And herein lies the true accomplishment of this show: it is one of the best, most affecting love stories ever told in television, film, or otherwise. What we have in Hannibal is not a relationship based upon physical attraction, but rather a magnetic yearning between two minds. Will Graham, a man with an empathic disorder that allows him to enter the mind-space of some of the darkest characters in fiction, has found someone who not only accepts him, but has a prolonged and active interest in his well-being and development as a person. Hannibal has no desire to see Will as a normal person. He wants Will to become what he believes he was always meant to be. What complicates this issue is, of course, that Hannibal is a serial killer who believes himself superior to nearly everyone, an apex predator stalking the realm of man. In Will he has found a possible equal in what is otherwise a life of intellectual loneliness. The salve of Will’s presence, likewise, allows Hannibal to feel normal, or at the very least, understood as he has never been understood before. Even in its description, the twisted dynamics of this relationship between these two men is compelling, and on screen, it is electric. Mads Mikkelsen is an actor of the highest caliber, evoking sympathy for the devil as it were, making Hannibal not some one-dimensional boogeyman, but a nuanced and even understandable character no matter the heinous nature of his actions. Plus, he’s smooth as a fresh jar of Skippy. Hugh Dancy is a worthy counterpoint to Mikkelsen’s understated, yet brilliant, version of Hannibal; his Will Graham is a trembling, discomforted contradiction of a man, forever upon the precipice of indulgent violence and release. The relationship between these two characters and actors is symbiotic; if one were weak, the other would flounder. In this show, they never do.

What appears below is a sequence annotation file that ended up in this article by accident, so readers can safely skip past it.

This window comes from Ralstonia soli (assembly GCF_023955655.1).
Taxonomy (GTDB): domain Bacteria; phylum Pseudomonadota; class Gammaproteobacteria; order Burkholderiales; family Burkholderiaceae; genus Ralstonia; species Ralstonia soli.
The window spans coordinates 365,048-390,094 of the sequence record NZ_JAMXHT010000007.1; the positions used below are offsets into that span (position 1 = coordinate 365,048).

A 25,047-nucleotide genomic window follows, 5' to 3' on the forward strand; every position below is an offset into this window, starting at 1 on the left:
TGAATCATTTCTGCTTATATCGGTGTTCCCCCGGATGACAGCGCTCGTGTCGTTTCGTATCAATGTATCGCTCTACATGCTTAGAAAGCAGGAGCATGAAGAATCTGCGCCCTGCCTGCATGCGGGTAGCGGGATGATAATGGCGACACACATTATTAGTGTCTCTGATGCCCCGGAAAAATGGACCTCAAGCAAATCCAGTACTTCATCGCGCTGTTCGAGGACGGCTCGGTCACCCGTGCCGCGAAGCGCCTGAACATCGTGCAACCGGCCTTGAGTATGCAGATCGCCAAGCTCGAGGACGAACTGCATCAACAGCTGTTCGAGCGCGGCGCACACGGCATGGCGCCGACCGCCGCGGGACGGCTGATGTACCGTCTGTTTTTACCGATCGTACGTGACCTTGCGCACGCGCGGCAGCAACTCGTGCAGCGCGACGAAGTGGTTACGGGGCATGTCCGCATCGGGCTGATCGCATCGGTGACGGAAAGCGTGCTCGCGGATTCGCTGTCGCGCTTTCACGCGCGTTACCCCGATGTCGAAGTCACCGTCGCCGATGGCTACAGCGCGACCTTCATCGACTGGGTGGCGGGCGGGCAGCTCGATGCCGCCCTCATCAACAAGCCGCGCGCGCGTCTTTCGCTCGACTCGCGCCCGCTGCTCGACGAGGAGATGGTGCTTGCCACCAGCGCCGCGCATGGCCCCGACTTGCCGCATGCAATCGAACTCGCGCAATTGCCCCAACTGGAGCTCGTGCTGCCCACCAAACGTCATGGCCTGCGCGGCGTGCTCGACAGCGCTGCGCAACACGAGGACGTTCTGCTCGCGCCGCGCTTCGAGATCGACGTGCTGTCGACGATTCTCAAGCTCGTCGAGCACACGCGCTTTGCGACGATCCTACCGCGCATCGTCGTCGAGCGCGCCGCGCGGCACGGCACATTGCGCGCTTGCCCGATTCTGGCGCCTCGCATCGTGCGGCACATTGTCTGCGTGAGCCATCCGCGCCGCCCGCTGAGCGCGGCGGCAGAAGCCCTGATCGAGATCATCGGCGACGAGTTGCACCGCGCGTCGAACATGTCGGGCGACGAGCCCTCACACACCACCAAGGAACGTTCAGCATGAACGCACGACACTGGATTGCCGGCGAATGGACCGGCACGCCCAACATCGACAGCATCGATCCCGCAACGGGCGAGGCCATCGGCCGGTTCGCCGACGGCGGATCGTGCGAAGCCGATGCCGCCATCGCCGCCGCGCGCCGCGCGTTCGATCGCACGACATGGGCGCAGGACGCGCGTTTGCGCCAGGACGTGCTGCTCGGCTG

All of these elements reach a head in the final episode of the series (for now), “The Wrath of the Lamb;” a perfect hour of television if there ever was one. It is an episode that builds upon established themes, deftly ties up narrative threads, and provides a fitting send off for what may be the most unique show in recent memory.
Despite Hannibal’s cancellation, in the age of Netflix and Amazon Instant Video, there is always hope for its resurrection, even if it is a few years from now given Bryan Fuller’s commitment to Starz’s American Gods. Hugh Dancy and Mads Mikkelsen are committed to the show and said that they would return if ever given the opportunity. Who knows? Given that Hannibal was cancelled, Mikkelsen was able to sign on to be in a little film called Star Wars: Rogue One, and is rumored to be up for a villain role in Marvel’s Doctor Strange. Perhaps the cancellation will lead to more people recognizing the incredible acting talents of both Mads Mikkelsen and Hugh Dancy. Maybe because of Star Wars and Doctor Strange, more people will be turned on to the macabre, transcendent beauty of Hannibal, and allow us to see those promised Bryan Fuller guest spots for people like David Tennant, Lee Pace, and David Bowie (WAT?!). Perhaps…
Yet for now, let us be thankful that we got what we did: three incredible seasons that were intellectually challenging, visually arresting, and sonically unforgettable. Remember Hannibal for its amazing character work, for making you feel sympathy for the devil, for making you question why you thought a human leg looked delicious when presented as a charming aperitif. Remember and take heart that the show may go on, even if it is some years from now, not only because we want it, but because the universe demands it; because where else are we going to get our weekly dose of brilliantly written, blood-soaked, psychological homoeroticism?
The answer is nowhere. Hannibal is dead! Long live Hannibal!